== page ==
I left Alphawest on Tuesday, and I must say it was a wrench. It's the first time I have ever left a job that I really didn't want to leave. On almost all previous occasions I have left my old job because I could not stand it any more: either the work or the management was driving me to distraction, usually both. A couple of moves have simply been about money, but usually I've moved to avoid impossible workloads and delusional managers. Leaving a job where the work was fine and where I liked and respected my boss is a first. However, as stated previously, I'm not prepared to spend hours in commute time, and I know that many of my former colleagues feel the same. So it was not so much a case of leaving the team as of getting out before the rush for the exits starts.
I usually don't get much of a break between jobs - sometime no more than a weekend - but this time I got three whole days. I intended to use the time to square away some domestic matters, so that I have a fairly clear first month, with the minimum of external interruptions. However, the people making my bedroom furniture are running about 3 weeks behind schedule, due to some problem with getting wood of the correct type and quality. And the people making shutters for my kitchen hatchway have had some sort of accident with a glass panel during the glass toughening process, and they are having to remake the panel. I am guessing that both parties will declare themselves "ready" next week, when I am too busy to deal with them.
And I'm looking forward to starting work, because the eerie quiet of "not working" unsettles me. The first time that I really noticed this effect was when I left Sun Professional Services in 2005. I quit, and suddenly the torrent of email that I dealt with normally dried to a trickle. Instead of opening my inbox every morning to see 50 or 60 new messages, 75% of which were important enough to require a response, I'd open my inbox to see 5 or 6 messages, of which perhaps 1 would merit attention. It was the sense of connectedness that I missed, and I was surprised at just how much I missed it. No other job has ever produced quite that volume of email for me, probably because Sun is the only major multinational that I have worked for since email became really commonplace. If you work for a company which really has a global presence, someone, somewhere, is likely to be generating work for you 24 hours a day.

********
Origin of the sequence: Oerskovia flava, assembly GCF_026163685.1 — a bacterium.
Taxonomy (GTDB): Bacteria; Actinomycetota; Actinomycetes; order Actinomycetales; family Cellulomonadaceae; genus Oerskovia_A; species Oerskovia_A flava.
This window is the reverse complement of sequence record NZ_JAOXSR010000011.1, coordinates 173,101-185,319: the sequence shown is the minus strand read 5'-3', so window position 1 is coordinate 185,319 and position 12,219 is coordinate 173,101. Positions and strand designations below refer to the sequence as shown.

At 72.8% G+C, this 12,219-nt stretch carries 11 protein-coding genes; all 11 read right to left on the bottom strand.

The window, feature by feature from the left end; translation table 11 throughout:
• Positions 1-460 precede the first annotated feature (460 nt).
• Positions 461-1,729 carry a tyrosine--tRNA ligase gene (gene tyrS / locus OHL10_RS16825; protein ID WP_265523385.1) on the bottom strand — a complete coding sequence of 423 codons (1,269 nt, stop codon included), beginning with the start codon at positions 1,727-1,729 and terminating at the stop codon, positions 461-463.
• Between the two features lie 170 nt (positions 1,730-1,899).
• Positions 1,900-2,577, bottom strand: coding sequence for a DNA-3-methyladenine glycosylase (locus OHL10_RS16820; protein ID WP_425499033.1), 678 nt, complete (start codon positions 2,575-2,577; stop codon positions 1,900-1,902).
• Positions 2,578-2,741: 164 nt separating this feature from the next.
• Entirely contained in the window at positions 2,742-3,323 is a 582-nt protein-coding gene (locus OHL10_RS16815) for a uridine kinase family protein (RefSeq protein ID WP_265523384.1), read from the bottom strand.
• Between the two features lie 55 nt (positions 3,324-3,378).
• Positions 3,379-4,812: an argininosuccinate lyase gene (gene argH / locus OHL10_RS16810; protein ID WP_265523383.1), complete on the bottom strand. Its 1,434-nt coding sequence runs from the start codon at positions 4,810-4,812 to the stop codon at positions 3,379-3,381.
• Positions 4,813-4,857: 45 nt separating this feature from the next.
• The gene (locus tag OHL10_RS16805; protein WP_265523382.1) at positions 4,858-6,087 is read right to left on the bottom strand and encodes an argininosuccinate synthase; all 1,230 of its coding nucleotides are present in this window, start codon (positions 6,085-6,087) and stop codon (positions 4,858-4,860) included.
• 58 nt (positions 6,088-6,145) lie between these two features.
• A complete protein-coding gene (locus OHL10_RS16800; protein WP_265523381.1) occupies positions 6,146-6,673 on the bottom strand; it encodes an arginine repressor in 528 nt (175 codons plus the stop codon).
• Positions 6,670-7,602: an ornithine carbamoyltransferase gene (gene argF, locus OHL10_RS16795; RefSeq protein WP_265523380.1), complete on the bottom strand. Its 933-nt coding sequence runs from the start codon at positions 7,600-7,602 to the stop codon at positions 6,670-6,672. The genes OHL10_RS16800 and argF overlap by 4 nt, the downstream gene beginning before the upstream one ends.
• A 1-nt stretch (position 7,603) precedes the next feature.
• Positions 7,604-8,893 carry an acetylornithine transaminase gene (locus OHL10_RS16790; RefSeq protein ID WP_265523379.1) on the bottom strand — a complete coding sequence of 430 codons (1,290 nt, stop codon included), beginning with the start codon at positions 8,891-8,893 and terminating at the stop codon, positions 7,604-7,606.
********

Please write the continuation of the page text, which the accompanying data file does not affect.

What I am missing this time is the constant ping and buzz of my iPhone. This is the first job where I have had a smart phone connected to the company email system, bringing the background noise of email and meeting invitation sound effects to my side all day long. When I deleted my Exchange account from my iPhone, things went quiet. It feels strange.
I've synced the iPhone to TestLogistics' Google Apps mail and calendar, but until I start on Monday, there is not going to be much traffic. Most of the email that I am getting at the moment is either routine vendor spam, or from recruiters who don't realise that it is too late to offer me yet another "unique position".